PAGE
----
10 Places to Go to Beat the Arizona Heat

Continued (page 6 of 6)

The festivals are a wonderful chance to meet Hopi and Navajo artists and discuss technique and inspiration (MNA also hosts a Zuni festival in May and a Dia de los Muertos event in October). Most artists don’t take credit cards, so be prepared: Be sure to have cash or a checkbook on hand.

The Museum of Northern Arizona is located three miles north of downtown Flagstaff on Hwy 180. Open 9 a.m. to 5 p.m. daily; closed on New Year’s Day, Thanksgiving, and Christmas. Fees: Admission $7/adults, $6/seniors, $5/students with ID, $4/Native Americans, $4/children 7–17, free for children 6 and under. For more information, visit www.musnaz.org or call 928-774-5213.

Slide Rock State Park

Of all Sedona’s summer hot spots, Slide Rock State Park is the place to be. Families from Phoenix mingle with co-eds from NAU at this natural water slide in Oak Creek Canyon but the parking lot fills up fast so grab your towels and water shoes (you’ll need them – they don’t call it slick rock for nothing) and fill up your cooler early, especially on the weekend. Spread out your towels on the red rocks that line both sides of Oak Creek, which remains quite cold, even in the summer, and watch the kids squeal with delight as the current of the creek pushes them across the rocks. The slide isn’t the only way to enjoy Oak Creek – there’s plenty of swimming holes both up and downstream from the slide area.

If you’d rather enjoy the fun from dry land set up shop at one of the picnic areas above the creek; a general store sits near the park’s historic apple orchard (picking fruit is not allowed). The 43-acre park was originally an apple farm acquired by Frank Pendley in 1910. Pendley took advantage of the newly paved Hwy 89A and built cabins for tourists in the 1930s. The Pendley home, cabins, and apple packing barn are still on-site. Slide Rock was designated an Arizona State Park in 1987 and listed on the National Register of Historic Places in 1991. There are three hiking trails within the park: The paved, 0.25-mile Pendley Homestead Trail, Slide Rock Route (0.3-mile) traversing Oak Creek, and Clifftop Nature Trail (0.25-mile), which meanders above the creek and offers some great photo opportunities. Slide Rock is rarely closed due to water contamination, but if you’re concerned you can call the Water Quality Hotline at 602-542-0202. Water is tested daily. Sorry, Fido: Dogs are allowed in the park but not down at the water.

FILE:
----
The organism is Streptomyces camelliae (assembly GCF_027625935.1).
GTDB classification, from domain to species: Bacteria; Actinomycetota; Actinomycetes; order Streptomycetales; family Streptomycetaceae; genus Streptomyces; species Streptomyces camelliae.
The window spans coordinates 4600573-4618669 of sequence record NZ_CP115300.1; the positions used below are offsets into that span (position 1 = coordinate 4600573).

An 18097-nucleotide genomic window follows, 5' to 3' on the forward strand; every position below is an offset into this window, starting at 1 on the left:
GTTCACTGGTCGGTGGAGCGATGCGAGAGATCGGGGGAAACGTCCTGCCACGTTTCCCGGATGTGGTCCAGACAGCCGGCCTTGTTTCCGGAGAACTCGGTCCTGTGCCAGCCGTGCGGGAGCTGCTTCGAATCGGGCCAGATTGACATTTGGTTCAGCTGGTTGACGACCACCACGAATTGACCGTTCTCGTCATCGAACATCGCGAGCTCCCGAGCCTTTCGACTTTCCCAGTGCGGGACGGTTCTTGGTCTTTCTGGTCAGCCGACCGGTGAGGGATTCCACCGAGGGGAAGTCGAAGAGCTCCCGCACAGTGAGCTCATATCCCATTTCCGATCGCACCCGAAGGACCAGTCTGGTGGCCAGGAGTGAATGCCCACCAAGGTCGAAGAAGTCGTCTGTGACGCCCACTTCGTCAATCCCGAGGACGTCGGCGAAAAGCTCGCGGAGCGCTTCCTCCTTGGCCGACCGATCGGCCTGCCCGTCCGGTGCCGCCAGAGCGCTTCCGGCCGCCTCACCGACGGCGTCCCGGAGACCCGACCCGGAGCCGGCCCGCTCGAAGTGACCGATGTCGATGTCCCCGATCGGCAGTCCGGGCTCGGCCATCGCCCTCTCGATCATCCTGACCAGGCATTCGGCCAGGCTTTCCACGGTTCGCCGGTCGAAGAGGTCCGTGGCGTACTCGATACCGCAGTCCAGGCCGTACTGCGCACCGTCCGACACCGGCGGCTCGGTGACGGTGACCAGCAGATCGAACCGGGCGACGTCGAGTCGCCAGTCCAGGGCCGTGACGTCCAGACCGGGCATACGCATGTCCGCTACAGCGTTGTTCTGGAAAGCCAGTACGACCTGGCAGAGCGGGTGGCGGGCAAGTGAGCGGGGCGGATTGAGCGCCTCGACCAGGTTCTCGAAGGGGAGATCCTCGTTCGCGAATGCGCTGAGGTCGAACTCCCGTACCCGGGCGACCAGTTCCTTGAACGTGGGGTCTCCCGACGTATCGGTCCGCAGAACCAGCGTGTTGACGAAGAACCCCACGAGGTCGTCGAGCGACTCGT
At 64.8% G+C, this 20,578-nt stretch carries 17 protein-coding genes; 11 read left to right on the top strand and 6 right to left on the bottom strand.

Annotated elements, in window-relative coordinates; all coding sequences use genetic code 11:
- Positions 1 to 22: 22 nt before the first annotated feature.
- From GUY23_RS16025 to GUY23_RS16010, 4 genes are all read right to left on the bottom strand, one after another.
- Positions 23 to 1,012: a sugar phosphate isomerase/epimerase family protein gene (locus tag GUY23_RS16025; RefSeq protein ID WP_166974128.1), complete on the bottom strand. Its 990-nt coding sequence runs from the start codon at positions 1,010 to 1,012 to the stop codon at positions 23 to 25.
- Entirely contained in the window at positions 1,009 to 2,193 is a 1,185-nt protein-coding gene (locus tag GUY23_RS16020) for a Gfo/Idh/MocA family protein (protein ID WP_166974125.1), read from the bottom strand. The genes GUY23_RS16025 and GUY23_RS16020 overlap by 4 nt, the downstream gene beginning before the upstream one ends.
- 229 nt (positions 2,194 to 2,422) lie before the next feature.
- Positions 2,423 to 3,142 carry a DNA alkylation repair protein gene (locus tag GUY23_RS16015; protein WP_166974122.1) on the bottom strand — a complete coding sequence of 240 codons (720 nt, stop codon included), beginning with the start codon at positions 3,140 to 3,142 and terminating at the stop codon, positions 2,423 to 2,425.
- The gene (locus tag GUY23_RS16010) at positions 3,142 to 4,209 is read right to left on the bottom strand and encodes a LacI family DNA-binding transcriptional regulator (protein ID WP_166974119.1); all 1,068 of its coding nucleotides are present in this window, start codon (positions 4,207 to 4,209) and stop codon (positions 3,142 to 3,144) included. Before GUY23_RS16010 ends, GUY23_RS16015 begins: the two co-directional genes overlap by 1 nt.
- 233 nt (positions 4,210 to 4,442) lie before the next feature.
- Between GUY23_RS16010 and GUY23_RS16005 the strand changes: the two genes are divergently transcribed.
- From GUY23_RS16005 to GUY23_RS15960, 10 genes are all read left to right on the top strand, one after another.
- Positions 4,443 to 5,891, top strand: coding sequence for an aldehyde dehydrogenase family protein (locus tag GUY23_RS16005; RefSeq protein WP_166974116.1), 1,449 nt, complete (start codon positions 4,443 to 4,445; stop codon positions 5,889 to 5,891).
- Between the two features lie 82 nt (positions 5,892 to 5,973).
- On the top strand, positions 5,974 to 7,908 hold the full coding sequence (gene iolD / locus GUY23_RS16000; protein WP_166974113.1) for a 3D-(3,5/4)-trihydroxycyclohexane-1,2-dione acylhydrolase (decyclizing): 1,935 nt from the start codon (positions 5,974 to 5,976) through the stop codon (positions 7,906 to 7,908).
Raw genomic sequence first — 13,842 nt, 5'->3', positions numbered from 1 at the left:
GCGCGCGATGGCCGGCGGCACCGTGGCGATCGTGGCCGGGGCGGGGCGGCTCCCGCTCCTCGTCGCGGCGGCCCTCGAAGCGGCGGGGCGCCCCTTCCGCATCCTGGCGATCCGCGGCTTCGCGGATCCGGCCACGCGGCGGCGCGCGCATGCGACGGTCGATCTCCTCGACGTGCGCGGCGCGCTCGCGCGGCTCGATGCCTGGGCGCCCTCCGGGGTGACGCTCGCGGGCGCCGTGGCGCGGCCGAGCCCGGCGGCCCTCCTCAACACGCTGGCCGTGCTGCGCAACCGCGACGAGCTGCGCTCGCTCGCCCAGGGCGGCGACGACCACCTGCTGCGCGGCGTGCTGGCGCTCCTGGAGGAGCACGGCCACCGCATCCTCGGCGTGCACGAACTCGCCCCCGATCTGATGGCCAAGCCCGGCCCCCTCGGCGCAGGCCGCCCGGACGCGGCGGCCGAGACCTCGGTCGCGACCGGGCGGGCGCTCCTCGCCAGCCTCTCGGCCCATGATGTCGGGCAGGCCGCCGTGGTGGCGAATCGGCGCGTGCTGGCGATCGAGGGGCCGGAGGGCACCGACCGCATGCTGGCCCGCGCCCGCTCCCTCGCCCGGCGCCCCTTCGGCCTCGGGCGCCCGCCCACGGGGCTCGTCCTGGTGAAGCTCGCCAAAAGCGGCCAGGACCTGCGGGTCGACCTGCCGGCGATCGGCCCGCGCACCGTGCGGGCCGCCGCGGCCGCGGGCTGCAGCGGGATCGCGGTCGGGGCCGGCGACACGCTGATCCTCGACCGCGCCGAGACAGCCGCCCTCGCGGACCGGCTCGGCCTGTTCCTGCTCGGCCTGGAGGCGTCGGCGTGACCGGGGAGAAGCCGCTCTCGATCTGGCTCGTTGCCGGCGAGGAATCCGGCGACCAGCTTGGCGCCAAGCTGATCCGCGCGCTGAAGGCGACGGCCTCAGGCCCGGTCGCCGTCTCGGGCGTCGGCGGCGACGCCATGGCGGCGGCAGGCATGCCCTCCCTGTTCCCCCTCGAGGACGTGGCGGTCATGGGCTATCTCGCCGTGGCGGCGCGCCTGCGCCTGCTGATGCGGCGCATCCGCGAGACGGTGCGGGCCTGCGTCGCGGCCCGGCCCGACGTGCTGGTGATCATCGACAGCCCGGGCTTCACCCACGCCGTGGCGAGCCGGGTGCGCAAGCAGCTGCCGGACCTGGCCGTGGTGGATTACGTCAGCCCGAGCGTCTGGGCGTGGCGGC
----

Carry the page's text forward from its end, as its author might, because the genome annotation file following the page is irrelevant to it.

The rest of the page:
Slide Rock State Park is located six miles north of Sedona on Hwy 89A. Fees: $10/vehicle; camping is not allowed. For more information, visit www.fs.fed.us/r3/coconino/recreation/red_rock/slide-rock-pic.shtml or call 928-282-3034.

MORE SEDONA ROAD TRIPS: Lake Powell, Havasu Canyon, photographing Arizona, 3 slot canyons, Acoma Pueblo, Grand Canyon, The Wave, Oak Creek Canyon, Crown King, Jerome, Sunset Crater Volcano, Wupatki National Monument, Arizona animal parks, Monument Valley, Phoenix’s Musical Instrument Museum, Navajo National Monument, Mormon Lake, Canyon de Chelly

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